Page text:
Reciprocal membership programs could save all over the country
Why I Buy Membership to My Local Museum
by Eric Mohrman
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It's sometimes difficult to afford trips to cultural museums, children's museums, science centers, zoos, and aquariums. It's a shame to miss out on them; they are entertaining and enriching for children and adults, and make for great family excursions. When you're traveling on a budget, these must-see attractions can be prohibitively pricey, especially for multiple people. By joining reciprocal membership programs, there's often a way to beat some or all of the cost at home and away.
Membership at a local museum or other attraction entitles you (and often your family) to free or reduced-price admission. You might also receive perks like free or discounted entry into special exhibits and concerts, invitations to members-only events, gift shop and food discounts, free or cheap parking, or complementary subscriptions to a newsletter or magazine. While membership requires an upfront payout, its benefits save money with a few visits over the course of a year. Membership makes repeated trips more practical and provides something fun and educational to do whenever you like.
The cost-saving benefits can go a bit further, especially when on vacation, visiting family, or otherwise on the road. Many memberships to museums and other attractions enter you into a reciprocal membership program. Joining your local museum, children's museum, zoo, or other attraction may earn you free or significantly discounted admission and other benefits at similar attractions elsewhere.
The largest such program in the US is the North American Reciprocal Museum (NARM) Program. Almost 600 museums across the US participate. There are more than 20 participants in Canada and a few in Mexico, El Salvador, and Bermuda, too. Join a participating museum and obtain a membership card with the NARM sticker to enjoy member benefits at other participating museums. These usually include free admission, food and gift shop discounts, cheaper tickets to special events, and more.
If you have children, check out the Association of Children's Museums Reciprocal Program. Almost 200 children's museums throughout the US and Canada currently participate. Join the nearest participating children's museum to enjoy membership benefits at these other attractions.
For the scientific-minded among you, the Association of Science - Technology Centers (ASTC) runs the Passport Program. Several hundred science and technology museums, children's discovery centers, planetariums, and other science-oriented attractions participate. Most of them are in the US, but this program reaches globally. There are participating museums in Canada, Mexico, South America, the United Kingdom, Australia, Israel, and elsewhere in Europe and Asia.
There's also the Reciprocal Admissions Program of the Association of Zoos and Aquariums (AZA). By joining a local AZA-accredited zoo or aquarium, you enjoy free or discounted admission to the dozens of other participating attractions across the US.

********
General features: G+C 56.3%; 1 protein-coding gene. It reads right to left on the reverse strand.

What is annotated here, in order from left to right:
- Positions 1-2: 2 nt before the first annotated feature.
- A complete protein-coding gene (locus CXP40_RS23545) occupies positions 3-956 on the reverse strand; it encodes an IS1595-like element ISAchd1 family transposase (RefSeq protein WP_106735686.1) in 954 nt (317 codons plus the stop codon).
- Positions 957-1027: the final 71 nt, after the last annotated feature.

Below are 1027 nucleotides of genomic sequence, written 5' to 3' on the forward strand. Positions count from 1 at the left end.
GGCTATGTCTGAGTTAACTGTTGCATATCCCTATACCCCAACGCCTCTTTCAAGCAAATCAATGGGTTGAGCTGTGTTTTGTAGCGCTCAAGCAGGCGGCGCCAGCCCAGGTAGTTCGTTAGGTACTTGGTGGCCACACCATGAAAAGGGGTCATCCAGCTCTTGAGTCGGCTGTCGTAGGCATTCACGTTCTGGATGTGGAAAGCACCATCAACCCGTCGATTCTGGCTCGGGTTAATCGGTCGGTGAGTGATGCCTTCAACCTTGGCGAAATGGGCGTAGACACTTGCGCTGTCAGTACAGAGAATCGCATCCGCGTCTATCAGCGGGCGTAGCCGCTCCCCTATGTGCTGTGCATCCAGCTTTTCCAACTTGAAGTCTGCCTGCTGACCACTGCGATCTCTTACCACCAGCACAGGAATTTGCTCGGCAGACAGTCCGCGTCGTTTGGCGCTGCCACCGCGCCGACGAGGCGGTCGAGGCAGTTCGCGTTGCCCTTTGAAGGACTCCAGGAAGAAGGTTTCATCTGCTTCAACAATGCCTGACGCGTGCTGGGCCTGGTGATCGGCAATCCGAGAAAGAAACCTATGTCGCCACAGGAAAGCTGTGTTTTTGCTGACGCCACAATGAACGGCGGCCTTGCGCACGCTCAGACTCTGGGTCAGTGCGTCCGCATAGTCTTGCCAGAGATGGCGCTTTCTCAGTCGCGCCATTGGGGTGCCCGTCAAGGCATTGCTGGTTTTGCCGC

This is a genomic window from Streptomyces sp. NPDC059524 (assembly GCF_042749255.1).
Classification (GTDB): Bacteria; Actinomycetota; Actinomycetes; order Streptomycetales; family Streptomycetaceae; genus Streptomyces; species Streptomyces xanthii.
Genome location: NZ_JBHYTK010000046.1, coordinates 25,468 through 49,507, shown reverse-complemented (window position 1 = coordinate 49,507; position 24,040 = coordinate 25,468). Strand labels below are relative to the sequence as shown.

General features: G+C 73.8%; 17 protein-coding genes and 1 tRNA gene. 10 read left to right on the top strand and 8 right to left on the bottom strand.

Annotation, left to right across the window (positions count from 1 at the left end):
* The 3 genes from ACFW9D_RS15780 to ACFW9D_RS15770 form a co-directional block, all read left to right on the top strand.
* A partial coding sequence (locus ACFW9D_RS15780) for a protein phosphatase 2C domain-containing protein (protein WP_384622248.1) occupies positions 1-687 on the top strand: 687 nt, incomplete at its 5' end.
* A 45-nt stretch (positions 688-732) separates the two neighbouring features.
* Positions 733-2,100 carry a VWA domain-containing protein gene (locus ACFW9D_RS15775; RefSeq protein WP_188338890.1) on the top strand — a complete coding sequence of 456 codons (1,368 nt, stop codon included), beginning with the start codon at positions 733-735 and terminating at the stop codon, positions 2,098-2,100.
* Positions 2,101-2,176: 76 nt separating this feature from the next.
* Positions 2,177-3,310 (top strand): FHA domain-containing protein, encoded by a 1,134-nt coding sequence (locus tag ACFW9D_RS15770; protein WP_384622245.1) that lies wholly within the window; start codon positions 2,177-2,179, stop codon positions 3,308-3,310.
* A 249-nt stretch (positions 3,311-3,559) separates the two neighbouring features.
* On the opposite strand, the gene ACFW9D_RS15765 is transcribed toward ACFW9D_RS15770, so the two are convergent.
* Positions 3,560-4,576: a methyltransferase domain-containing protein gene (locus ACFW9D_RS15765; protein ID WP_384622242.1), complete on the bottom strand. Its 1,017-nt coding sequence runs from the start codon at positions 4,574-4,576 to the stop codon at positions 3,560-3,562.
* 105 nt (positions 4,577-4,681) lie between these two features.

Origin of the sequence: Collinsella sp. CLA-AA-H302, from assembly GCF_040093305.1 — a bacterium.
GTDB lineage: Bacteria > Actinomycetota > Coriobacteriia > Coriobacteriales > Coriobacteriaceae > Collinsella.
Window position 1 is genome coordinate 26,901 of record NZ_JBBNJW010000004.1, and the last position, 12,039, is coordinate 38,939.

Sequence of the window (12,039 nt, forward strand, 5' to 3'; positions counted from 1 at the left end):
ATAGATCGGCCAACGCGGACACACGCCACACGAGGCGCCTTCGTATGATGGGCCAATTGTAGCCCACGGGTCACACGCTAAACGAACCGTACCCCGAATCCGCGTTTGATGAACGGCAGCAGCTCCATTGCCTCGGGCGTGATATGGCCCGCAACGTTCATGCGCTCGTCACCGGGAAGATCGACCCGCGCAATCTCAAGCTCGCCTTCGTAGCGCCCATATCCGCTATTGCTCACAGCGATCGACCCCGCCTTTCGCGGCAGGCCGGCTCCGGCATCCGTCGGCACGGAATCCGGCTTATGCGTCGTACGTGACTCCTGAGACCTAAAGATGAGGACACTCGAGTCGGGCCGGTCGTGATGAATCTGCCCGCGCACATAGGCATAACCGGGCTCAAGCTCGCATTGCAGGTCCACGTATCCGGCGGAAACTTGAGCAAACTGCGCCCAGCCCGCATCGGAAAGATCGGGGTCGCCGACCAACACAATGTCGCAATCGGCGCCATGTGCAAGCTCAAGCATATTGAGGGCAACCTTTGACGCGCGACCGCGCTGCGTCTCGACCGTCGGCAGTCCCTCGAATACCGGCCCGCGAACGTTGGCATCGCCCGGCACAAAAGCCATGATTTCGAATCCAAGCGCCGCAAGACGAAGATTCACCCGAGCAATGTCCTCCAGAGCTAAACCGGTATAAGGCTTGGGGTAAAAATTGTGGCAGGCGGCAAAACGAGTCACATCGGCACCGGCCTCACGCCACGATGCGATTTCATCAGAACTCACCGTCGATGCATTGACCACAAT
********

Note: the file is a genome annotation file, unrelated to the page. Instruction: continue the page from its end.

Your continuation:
These are four of the most widespread reciprocal membership programs. There are more localized programs around the US, too. For example, the Western Reciprocal Program includes a variety of museums throughout several of the country's westernmost states; museums in more than a dozen states participate in the Southeastern Reciprocal Membership Program.
There are a few caveats with reciprocal membership programs. Individual attractions have flexibility to set their own restrictions. Some of them only offer discounted (rather than free) admission to reciprocal members. Many do not extend the full roster of membership benefits, such as discounts at the cafe or gift shop.
Other attractions limit the days of the week or times of day when benefits are available, while some exclude free or discounted admission to special exhibits. Additionally, many programs do not extend benefits between attractions located within relatively close proximity. For example, the ASTC's Passport Program doesn't provide reciprocal benefits at museums within 90 miles of your home.
Call an attraction before going to inquire about their participation in your reciprocal membership program. Get details about their restrictions. Bring your membership card when you travel. You'll need it to demonstrate eligibility. Don't lend out your card, as the cardholder must be present to access reciprocal membership benefits.
For more information about reciprocal membership programs, including a list of participating attractions, perform a Google search. Staff at your local attractions can answer any questions about the reciprocal programs in which they participate (many are members of more than one).
Obtaining a membership at local museums, science centers, zoos, and aquariums is an affordable way to access these attractions year-round. It can also knock considerable sums off trips. You can feel good about membership fees (or "donations," as many places like to call them); art, cultural, and educational funding is being cut left and right, leaving museums and similar attractions with perpetually diminishing budgets. Joining is a sort of local philanthropy that helps ensure your grandchildren and their children can enjoy the same exciting family trips.
Eric Mohrman is a freelance writer living in Orlando. He writes often on travel, food, wine, dining, and nutrition topics.
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